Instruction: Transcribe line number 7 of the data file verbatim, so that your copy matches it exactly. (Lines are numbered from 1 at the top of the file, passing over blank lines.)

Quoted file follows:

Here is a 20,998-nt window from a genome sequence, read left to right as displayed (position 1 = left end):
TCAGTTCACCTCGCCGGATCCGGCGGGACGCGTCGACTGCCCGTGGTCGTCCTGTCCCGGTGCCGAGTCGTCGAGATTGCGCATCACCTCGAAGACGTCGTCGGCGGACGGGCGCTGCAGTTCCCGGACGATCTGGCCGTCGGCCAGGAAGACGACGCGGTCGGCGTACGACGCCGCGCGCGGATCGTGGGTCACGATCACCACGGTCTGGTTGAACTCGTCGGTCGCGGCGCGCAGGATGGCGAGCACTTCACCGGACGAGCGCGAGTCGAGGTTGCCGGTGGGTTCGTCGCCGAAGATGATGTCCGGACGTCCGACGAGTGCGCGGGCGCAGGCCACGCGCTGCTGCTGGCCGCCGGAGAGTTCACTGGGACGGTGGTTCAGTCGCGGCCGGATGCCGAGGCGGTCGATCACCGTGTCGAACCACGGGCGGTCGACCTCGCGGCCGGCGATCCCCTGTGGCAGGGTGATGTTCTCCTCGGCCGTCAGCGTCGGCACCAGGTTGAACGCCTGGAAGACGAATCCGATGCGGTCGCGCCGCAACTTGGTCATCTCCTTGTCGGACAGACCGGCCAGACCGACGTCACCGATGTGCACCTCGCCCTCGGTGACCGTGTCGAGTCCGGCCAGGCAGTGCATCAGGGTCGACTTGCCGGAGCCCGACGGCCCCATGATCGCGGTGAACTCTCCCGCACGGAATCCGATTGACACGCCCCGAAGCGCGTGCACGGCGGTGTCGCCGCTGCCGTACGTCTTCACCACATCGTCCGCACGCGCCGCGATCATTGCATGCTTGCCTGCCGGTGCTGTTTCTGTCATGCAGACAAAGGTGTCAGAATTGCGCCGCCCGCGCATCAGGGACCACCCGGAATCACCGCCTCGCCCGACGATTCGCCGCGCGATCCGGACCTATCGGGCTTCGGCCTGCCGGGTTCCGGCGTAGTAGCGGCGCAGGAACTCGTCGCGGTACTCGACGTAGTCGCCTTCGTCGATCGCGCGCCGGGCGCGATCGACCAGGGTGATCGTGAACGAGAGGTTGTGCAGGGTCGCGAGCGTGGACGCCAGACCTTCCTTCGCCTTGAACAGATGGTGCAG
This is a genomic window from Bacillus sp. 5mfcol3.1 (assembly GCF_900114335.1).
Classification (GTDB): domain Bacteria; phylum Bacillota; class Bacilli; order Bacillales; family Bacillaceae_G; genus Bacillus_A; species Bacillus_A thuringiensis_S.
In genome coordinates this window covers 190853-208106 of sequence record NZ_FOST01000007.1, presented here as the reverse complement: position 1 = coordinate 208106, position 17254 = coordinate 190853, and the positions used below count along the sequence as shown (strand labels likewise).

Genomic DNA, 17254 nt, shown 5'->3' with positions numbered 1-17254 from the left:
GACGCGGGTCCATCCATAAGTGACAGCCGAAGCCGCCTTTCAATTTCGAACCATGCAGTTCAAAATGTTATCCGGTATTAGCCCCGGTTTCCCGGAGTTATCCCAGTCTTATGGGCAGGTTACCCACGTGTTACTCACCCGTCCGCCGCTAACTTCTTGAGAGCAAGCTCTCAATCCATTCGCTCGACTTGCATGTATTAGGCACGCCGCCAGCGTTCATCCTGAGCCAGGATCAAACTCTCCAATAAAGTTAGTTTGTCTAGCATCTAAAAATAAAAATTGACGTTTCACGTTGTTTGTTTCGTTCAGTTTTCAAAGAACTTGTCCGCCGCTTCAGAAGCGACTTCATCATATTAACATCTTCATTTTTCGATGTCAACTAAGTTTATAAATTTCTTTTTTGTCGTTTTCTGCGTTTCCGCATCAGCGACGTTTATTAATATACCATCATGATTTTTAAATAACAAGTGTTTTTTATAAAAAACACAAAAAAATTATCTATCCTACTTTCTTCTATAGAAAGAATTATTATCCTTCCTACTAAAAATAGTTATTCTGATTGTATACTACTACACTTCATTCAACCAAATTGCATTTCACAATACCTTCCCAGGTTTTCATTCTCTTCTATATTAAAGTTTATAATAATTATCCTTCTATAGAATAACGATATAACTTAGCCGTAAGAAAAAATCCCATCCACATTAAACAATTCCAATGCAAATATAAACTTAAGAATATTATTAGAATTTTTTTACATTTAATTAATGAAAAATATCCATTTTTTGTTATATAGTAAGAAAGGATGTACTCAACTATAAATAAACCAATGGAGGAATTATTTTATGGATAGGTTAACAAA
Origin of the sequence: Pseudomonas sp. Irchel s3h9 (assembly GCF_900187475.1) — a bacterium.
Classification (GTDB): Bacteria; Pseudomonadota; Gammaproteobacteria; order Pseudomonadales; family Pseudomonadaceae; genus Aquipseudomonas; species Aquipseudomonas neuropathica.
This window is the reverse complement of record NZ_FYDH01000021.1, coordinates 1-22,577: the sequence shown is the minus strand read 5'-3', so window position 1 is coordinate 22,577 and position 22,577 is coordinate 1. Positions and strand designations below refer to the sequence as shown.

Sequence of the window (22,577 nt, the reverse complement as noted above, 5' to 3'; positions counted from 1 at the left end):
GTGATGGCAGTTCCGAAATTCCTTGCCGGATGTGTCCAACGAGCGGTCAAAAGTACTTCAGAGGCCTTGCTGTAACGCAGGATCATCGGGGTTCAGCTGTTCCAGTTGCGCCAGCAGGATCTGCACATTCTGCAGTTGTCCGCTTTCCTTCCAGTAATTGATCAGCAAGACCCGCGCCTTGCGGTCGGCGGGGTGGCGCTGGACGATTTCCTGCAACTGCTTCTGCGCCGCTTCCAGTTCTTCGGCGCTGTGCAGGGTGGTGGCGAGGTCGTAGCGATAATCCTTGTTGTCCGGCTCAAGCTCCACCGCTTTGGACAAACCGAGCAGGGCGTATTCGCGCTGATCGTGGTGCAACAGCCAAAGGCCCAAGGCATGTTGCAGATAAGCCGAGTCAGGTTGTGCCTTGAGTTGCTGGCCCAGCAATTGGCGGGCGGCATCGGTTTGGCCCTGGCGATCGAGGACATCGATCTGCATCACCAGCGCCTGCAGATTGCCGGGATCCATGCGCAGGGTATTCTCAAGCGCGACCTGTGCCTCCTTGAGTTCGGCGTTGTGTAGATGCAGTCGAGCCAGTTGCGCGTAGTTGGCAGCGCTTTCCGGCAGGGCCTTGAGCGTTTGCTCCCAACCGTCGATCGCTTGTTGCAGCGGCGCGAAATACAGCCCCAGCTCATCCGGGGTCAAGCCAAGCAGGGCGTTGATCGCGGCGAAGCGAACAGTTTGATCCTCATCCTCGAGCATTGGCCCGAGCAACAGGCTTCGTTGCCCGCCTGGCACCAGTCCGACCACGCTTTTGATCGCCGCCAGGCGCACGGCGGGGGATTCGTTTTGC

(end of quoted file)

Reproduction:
GACGCGGGTCCATCCATAAGTGACAGCCGAAGCCGCCTTTCAATTTCGAACCATGCAGTTCAAAATGTTATCCGGTATTAGCCCCGGTTTCCCGGAGTTATCCCAGTCTTATGGGCAGGTTACCCACGTGTTACTCACCCGTCCGCCGCTAACTTCTTGAGAGCAAGCTCTCAATCCATTCGCTCGACTTGCATGTATTAGGCACGCCGCCAGCGTTCATCCTGAGCCAGGATCAAACTCTCCAATAAAGTTAGTTTGTCTAGCATCTAAAAATAAAAATTGACGTTTCACGTTGTTTGTTTCGTTCAGTTTTCAAAGAACTTGTCCGCCGCTTCAGAAGCGACTTCATCATATTAACATCTTCATTTTTCGATGTCAACTAAGTTTATAAATTTCTTTTTTGTCGTTTTCTGCGTTTCCGCATCAGCGACGTTTATTAATATACCATCATGATTTTTAAATAACAAGTGTTTTTTATAAAAAACACAAAAAAATTATCTATCCTACTTTCTTCTATAGAAAGAATTATTATCCTTCCTACTAAAAATAGTTATTCTGATTGTATACTACTACACTTCATTCAACCAAATTGCATTTCACAATACCTTCCCAGGTTTTCATTCTCTTCTATATTAAAGTTTATAATAATTATCCTTCTATAGAATAACGATATAACTTAGCCGTAAGAAAAAATCCCATCCACATTAAACAATTCCAATGCAAATATAAACTTAAGAATATTATTAGAATTTTTTTACATTTAATTAATGAAAAATATCCATTTTTTGTTATATAGTAAGAAAGGATGTACTCAACTATAAATAAACCAATGGAGGAATTATTTTATGGATAGGTTAACAAA